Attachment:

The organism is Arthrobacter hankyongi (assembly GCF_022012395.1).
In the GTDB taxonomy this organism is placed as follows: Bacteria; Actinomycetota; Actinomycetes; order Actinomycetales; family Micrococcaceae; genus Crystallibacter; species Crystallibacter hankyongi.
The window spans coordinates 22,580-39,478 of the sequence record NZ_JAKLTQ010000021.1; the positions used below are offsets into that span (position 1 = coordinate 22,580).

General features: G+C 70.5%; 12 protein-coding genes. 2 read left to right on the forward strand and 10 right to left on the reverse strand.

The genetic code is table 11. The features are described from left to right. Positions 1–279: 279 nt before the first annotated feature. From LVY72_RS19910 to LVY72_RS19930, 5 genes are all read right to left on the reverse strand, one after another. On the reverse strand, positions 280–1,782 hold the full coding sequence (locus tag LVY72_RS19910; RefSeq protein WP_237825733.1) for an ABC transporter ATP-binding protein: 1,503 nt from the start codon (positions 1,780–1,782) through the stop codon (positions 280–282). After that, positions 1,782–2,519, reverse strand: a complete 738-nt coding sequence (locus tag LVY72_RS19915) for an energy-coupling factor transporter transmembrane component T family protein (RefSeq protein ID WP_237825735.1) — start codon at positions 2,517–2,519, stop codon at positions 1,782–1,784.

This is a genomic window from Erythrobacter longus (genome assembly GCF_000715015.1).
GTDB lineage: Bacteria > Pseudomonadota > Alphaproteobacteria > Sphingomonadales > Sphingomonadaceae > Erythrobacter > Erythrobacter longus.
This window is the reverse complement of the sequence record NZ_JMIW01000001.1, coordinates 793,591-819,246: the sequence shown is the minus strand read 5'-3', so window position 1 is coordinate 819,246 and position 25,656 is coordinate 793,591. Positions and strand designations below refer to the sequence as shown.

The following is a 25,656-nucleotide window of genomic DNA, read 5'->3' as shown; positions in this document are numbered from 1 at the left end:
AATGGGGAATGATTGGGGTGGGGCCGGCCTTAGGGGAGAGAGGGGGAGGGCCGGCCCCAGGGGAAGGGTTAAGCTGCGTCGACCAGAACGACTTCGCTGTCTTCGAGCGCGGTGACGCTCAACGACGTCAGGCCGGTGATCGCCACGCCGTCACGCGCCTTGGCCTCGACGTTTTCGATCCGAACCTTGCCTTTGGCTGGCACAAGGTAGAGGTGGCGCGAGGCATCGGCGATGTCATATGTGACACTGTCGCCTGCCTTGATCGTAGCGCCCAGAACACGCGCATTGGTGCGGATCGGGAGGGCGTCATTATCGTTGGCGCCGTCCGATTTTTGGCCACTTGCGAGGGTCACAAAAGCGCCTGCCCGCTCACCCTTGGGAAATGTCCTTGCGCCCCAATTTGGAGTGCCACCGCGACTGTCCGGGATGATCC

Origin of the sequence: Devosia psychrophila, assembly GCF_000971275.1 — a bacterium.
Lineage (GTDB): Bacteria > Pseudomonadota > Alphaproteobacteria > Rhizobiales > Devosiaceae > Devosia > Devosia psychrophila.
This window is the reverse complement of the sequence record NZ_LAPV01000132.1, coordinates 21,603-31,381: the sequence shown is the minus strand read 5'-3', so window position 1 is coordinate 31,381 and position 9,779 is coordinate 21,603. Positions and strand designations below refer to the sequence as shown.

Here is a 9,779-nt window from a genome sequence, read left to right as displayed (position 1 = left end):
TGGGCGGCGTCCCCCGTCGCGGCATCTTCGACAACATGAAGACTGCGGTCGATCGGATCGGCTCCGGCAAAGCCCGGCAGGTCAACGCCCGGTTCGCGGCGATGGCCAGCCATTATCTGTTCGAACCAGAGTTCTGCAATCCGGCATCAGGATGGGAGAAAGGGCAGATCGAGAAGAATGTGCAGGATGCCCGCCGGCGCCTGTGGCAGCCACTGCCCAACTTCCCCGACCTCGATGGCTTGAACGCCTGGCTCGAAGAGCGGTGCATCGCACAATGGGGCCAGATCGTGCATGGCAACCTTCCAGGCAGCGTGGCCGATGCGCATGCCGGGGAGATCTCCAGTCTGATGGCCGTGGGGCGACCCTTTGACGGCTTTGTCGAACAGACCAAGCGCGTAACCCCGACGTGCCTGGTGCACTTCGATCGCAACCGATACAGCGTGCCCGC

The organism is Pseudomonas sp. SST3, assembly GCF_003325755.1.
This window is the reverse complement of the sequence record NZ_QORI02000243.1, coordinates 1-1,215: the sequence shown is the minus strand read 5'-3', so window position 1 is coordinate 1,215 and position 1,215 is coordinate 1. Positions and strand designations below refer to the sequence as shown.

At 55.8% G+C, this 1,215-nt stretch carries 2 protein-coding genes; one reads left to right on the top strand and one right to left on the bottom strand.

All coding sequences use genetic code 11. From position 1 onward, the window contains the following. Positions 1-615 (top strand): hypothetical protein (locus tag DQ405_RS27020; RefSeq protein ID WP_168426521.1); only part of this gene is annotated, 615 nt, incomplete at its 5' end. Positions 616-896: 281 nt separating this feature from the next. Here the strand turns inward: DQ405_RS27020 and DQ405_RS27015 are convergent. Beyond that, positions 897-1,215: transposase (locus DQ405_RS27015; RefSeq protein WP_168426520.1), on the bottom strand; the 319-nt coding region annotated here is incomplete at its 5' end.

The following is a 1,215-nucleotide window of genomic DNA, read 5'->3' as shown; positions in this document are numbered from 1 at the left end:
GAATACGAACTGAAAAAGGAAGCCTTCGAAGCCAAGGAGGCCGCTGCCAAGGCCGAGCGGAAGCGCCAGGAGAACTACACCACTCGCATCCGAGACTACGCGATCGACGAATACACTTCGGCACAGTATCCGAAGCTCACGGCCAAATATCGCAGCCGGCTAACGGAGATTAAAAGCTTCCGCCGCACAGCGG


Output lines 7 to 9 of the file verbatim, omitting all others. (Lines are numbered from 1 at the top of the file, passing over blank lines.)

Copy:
GTDB lineage: Bacteria > Pseudomonadota > Alphaproteobacteria > Sphingomonadales > Sphingomonadaceae > Erythrobacter > Erythrobacter longus.
This window is the reverse complement of the sequence record NZ_JMIW01000001.1, coordinates 793,591-819,246: the sequence shown is the minus strand read 5'-3', so window position 1 is coordinate 819,246 and position 25,656 is coordinate 793,591. Positions and strand designations below refer to the sequence as shown.

The following is a 25,656-nucleotide window of genomic DNA, read 5'->3' as shown; positions in this document are numbered from 1 at the left end: